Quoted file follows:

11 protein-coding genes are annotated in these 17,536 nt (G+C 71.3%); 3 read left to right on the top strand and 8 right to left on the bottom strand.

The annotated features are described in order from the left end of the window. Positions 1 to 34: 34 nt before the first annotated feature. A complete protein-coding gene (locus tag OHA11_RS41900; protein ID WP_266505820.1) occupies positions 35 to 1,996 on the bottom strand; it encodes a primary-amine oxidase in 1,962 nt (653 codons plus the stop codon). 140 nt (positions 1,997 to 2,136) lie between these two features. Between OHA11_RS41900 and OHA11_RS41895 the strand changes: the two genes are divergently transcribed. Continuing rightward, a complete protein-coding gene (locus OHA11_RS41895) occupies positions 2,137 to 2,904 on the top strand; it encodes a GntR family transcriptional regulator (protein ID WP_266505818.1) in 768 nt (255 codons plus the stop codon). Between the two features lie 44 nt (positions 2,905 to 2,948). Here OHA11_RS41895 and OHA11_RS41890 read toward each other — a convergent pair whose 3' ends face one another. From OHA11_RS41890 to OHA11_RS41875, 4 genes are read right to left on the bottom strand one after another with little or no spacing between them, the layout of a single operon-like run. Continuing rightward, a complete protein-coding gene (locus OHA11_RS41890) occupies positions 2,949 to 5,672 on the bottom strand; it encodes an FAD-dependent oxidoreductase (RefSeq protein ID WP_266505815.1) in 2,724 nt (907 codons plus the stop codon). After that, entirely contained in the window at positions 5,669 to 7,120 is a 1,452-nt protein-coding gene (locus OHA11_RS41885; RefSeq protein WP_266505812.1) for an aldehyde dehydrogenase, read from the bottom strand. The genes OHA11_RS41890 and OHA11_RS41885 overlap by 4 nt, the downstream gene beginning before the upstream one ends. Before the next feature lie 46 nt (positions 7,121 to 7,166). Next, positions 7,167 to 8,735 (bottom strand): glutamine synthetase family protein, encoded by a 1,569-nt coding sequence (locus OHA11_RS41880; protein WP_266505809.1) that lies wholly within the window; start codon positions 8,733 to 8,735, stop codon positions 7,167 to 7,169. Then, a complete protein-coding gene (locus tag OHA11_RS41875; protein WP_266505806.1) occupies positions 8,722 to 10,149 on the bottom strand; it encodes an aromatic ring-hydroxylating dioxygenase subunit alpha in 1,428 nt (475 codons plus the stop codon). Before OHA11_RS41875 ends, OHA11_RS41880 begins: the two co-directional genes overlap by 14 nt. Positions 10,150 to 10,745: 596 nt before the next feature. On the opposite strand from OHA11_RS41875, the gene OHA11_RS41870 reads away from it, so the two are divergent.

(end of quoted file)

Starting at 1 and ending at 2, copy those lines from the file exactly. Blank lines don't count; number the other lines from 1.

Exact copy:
11 protein-coding genes are annotated in these 17,536 nt (G+C 71.3%); 3 read left to right on the top strand and 8 right to left on the bottom strand.

The annotated features are described in order from the left end of the window. Positions 1 to 34: 34 nt before the first annotated feature. A complete protein-coding gene (locus tag OHA11_RS41900; protein ID WP_266505820.1) occupies positions 35 to 1,996 on the bottom strand; it encodes a primary-amine oxidase in 1,962 nt (653 codons plus the stop codon). 140 nt (positions 1,997 to 2,136) lie between these two features. Between OHA11_RS41900 and OHA11_RS41895 the strand changes: the two genes are divergently transcribed. Continuing rightward, a complete protein-coding gene (locus OHA11_RS41895) occupies positions 2,137 to 2,904 on the top strand; it encodes a GntR family transcriptional regulator (protein ID WP_266505818.1) in 768 nt (255 codons plus the stop codon). Between the two features lie 44 nt (positions 2,905 to 2,948). Here OHA11_RS41895 and OHA11_RS41890 read toward each other — a convergent pair whose 3' ends face one another. From OHA11_RS41890 to OHA11_RS41875, 4 genes are read right to left on the bottom strand one after another with little or no spacing between them, the layout of a single operon-like run. Continuing rightward, a complete protein-coding gene (locus OHA11_RS41890) occupies positions 2,949 to 5,672 on the bottom strand; it encodes an FAD-dependent oxidoreductase (RefSeq protein ID WP_266505815.1) in 2,724 nt (907 codons plus the stop codon). After that, entirely contained in the window at positions 5,669 to 7,120 is a 1,452-nt protein-coding gene (locus OHA11_RS41885; RefSeq protein WP_266505812.1) for an aldehyde dehydrogenase, read from the bottom strand. The genes OHA11_RS41890 and OHA11_RS41885 overlap by 4 nt, the downstream gene beginning before the upstream one ends. Before the next feature lie 46 nt (positions 7,121 to 7,166). Next, positions 7,167 to 8,735 (bottom strand): glutamine synthetase family protein, encoded by a 1,569-nt coding sequence (locus OHA11_RS41880; protein WP_266505809.1) that lies wholly within the window; start codon positions 8,733 to 8,735, stop codon positions 7,167 to 7,169. Then, a complete protein-coding gene (locus tag OHA11_RS41875; protein WP_266505806.1) occupies positions 8,722 to 10,149 on the bottom strand; it encodes an aromatic ring-hydroxylating dioxygenase subunit alpha in 1,428 nt (475 codons plus the stop codon). Before OHA11_RS41875 ends, OHA11_RS41880 begins: the two co-directional genes overlap by 14 nt. Positions 10,150 to 10,745: 596 nt before the next feature. On the opposite strand from OHA11_RS41875, the gene OHA11_RS41870 reads away from it, so the two are divergent.